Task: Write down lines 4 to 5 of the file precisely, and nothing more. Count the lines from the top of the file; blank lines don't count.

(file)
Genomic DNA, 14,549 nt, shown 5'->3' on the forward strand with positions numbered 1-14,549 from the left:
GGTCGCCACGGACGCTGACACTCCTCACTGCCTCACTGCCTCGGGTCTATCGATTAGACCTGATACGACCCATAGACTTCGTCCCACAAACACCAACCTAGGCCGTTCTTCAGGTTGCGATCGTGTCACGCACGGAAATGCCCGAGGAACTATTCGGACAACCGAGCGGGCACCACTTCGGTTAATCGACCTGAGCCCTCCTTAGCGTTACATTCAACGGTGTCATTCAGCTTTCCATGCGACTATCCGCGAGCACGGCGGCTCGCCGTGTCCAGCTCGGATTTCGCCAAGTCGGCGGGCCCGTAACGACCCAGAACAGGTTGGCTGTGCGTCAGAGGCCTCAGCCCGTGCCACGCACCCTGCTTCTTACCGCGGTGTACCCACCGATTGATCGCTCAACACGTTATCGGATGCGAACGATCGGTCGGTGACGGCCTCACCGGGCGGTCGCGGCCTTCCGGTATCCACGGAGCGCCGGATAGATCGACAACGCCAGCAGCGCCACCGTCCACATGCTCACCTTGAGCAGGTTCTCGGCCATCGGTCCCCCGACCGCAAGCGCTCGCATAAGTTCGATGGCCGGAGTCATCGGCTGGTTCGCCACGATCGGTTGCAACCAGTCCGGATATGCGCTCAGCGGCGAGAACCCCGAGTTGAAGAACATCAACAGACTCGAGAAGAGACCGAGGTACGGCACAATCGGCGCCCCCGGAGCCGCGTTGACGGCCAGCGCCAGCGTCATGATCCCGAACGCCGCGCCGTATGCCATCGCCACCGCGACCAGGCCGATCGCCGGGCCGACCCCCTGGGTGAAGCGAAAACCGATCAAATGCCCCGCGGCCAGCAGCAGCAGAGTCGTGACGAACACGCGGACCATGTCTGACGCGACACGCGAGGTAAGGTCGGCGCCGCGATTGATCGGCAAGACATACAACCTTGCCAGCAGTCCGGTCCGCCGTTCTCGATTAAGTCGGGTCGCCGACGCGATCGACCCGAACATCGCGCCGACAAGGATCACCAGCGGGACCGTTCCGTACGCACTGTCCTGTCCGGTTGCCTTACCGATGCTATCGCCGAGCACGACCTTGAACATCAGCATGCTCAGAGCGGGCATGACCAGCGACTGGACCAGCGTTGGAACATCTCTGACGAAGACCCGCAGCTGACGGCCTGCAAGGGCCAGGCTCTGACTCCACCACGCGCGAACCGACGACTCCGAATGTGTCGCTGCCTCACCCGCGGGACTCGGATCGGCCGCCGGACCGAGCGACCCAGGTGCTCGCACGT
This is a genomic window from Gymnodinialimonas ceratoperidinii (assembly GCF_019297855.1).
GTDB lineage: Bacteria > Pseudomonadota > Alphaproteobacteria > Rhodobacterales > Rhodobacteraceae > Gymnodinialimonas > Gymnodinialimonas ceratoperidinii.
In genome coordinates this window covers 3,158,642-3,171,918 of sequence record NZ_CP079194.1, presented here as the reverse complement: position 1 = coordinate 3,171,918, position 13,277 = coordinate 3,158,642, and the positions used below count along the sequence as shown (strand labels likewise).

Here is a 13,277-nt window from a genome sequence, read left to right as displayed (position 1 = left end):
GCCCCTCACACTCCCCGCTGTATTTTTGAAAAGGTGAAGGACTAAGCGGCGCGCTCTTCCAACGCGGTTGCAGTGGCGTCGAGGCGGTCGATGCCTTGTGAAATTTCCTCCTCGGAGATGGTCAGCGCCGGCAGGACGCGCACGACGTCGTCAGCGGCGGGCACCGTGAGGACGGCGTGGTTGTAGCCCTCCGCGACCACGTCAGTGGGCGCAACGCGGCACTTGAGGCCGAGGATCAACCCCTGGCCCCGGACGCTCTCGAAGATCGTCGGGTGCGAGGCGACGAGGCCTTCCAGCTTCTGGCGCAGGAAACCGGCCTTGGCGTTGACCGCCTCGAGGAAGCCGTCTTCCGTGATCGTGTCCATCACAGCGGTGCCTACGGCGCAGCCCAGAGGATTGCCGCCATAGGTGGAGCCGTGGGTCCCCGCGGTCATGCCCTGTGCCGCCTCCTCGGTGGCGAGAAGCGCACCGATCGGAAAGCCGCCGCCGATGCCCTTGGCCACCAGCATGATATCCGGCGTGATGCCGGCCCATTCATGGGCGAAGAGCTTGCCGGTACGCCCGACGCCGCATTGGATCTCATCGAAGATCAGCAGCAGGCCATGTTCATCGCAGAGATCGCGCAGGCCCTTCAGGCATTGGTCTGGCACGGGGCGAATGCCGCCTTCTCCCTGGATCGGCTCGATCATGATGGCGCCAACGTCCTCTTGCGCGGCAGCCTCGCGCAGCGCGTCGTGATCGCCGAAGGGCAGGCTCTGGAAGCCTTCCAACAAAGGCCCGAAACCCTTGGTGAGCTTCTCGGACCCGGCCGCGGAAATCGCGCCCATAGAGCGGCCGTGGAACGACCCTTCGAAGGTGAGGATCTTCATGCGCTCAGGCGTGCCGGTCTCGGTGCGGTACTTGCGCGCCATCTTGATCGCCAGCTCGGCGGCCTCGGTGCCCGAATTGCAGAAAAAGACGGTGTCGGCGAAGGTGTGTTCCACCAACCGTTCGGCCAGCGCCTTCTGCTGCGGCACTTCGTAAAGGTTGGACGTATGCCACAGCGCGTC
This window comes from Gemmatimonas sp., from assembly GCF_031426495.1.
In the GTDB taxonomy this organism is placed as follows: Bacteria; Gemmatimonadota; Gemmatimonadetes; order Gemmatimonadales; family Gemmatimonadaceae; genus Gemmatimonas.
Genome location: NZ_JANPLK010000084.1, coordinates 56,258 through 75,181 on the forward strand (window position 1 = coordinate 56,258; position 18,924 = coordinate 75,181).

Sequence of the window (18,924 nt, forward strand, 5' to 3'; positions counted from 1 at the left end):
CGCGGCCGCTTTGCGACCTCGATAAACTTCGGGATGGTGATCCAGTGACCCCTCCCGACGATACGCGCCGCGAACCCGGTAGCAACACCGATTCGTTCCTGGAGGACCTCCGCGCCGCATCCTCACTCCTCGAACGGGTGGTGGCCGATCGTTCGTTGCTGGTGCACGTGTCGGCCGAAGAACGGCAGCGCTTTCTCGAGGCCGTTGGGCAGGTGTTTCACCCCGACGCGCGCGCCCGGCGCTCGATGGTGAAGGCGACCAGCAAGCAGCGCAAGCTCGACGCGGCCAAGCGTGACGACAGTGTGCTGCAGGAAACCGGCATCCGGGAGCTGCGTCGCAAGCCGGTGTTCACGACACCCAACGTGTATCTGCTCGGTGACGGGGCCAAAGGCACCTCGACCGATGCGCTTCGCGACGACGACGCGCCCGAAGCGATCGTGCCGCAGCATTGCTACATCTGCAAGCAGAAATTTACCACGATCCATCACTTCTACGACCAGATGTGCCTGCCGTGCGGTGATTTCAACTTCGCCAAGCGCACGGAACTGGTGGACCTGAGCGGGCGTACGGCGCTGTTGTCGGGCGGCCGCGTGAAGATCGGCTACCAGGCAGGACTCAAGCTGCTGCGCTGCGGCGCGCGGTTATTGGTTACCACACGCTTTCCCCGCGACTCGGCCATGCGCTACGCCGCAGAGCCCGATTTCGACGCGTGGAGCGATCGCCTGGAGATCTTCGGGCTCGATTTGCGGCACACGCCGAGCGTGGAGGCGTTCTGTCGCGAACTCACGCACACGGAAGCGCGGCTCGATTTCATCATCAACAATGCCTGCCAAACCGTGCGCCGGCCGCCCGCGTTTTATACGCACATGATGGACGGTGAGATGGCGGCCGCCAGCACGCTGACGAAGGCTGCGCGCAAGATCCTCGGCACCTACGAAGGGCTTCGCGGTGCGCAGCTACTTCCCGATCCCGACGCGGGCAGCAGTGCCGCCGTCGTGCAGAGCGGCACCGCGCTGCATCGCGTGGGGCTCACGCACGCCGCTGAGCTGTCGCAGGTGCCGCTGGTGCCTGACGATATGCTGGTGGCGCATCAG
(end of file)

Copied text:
GTDB lineage: Bacteria > Pseudomonadota > Alphaproteobacteria > Rhodobacterales > Rhodobacteraceae > Gymnodinialimonas > Gymnodinialimonas ceratoperidinii.
In genome coordinates this window covers 3,158,642-3,171,918 of sequence record NZ_CP079194.1, presented here as the reverse complement: position 1 = coordinate 3,171,918, position 13,277 = coordinate 3,158,642, and the positions used below count along the sequence as shown (strand labels likewise).